Recent research from the Journal of Patient Safety indicates that as many as 440,000 Americans may be killed each year by preventable medical errors, a number much higher than previously thought. That’s roughly a third of the population of San Antonio — every year. Based on recent studies and estimates, preventable medical errors may be the third leading cause of death in the United States and may be responsible for wasting billions and billions of dollars a year.
The 2013 study from the Journal of Patient Safety shows that the number of deaths is four times higher than previously thought; it also highlights the types and frequency of these errors. Prominent types of errors included leaving equipment such as sponges inside surgical patients, miscalculating the doses of injected medication, and using contaminated equipment. If the number of people dying every year isn’t alarming enough, the fact that we are paying for it should. The extra cost of errors is piled onto the patient, the business, and/or the taxpayer that pays for the health benefits for that individual. In many ways, you aren’t just paying for treatment — you are paying for preventable mistakes.
Just last year, an Arlington man, Glenn Hermes, learned that he had cancer in one kidney. Checking into Plaza Medical Center in Fort Worth, he agreed to have his left kidney removed to avoid the spread of this disease. Soon, Hermes learned that a CT scan had been misread and that the wrong kidney had been removed. Instead of having a relatively straightforward medical issue resolved, his life has been thrown into turmoil. With limited kidney function, he has been unsure of what the future will hold.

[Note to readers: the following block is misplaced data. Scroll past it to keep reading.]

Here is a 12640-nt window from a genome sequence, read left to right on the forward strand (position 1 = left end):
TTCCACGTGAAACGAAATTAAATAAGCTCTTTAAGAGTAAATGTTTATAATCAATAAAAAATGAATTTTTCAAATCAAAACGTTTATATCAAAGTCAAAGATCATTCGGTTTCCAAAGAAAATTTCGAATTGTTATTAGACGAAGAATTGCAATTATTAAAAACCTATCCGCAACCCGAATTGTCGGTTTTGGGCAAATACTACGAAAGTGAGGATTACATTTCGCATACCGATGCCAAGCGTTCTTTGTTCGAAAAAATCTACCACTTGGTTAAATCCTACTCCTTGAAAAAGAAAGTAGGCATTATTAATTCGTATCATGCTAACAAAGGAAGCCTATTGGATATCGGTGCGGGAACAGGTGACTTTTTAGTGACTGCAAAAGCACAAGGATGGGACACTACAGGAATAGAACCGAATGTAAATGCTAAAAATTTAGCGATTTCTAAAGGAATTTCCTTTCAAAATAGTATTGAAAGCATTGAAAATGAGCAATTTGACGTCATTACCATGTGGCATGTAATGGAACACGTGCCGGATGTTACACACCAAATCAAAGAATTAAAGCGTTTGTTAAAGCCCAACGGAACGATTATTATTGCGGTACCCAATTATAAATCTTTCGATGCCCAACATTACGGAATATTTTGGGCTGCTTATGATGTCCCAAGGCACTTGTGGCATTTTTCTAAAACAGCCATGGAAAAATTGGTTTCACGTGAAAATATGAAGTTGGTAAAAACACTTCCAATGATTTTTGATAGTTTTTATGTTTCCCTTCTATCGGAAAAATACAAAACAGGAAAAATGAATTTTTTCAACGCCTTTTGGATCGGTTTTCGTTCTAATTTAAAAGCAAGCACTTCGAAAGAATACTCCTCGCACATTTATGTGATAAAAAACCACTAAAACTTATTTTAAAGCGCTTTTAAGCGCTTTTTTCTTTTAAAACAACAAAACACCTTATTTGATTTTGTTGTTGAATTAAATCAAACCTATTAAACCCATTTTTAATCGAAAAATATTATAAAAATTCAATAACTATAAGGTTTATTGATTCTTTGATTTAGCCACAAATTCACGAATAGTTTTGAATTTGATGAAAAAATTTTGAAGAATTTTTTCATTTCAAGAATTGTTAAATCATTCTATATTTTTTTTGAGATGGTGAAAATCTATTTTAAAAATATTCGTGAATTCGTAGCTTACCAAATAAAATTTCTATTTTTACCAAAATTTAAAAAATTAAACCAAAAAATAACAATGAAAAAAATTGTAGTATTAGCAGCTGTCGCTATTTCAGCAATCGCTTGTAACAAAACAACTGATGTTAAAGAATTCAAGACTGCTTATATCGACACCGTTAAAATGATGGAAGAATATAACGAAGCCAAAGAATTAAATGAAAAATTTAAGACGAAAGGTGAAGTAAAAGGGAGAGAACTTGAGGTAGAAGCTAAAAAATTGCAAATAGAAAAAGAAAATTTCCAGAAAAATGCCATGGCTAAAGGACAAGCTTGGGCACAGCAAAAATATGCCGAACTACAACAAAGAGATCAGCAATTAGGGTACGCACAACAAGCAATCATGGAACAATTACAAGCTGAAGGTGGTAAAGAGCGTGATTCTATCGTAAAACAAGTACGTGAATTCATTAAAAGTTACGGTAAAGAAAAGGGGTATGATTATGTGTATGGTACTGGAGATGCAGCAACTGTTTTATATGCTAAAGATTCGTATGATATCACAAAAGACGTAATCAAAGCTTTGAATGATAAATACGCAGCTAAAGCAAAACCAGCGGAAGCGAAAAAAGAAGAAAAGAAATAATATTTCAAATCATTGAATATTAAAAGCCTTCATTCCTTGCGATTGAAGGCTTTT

“I’m getting to the point where I should be enjoying life and thinking about retirement and not thinking about a transplant,” Hermes said. “It’s pretty emotional.”
Hermes is seeking over $1 million in damages. Darrel Keith, an attorney representing Hermes, said the lawsuit should send a message to doctors to be more careful.
This is just one recent example of a horrific medical error, one that, luckily, didn’t result in death, but it very well could have. Take Justice Back, a grassroots campaign launched by the American Association for Justice (AAJ), seeks to restore accountability, promote safety, and ensure that Americans have access to justice when dealing with large corporations. During the month of May, they focused on this issue of medical errors by providing education for the public and raising awareness of the harmful and very costly impact of this problem.
At Crosley Law Firm, we have extensive experience dealing with patients injured by medical mistakes. Crosley has worked with dozen of patients who have dealt with medical errors like failure to diagnose bacterial meningitis, leaving surgical equipment inside a patient, and mistakes made during gastric bypass surgery.
You shouldn’t be held responsible for a medical error. For more information pertaining to Crosley’s experience dealing with these type of cases, visit the Practice Area content on our website.
Binder, L. (2013, September 23). Stunning news on preventable deaths in hospitals. Forbes. Retrieved from http://www.forbes.com/sites/leahbinder/2013/09/23/stunning-news-on-preventable-deaths-in-hospitals/
Campbell, E. (2014, June 12). Arlington family files malpractice suit after wrong kidney removed. Star-Telegram. Retrieved from http://www.star-telegram.com/2014/06/11/5893406/family-files-suit-after-wrong.html
James, J. T. (2013, September). A new, evidence-based estimate of patient harms associated with hospital care. Journal of Patient Safety 9(3), 122-128. Retrieved from: http://journals.lww.com/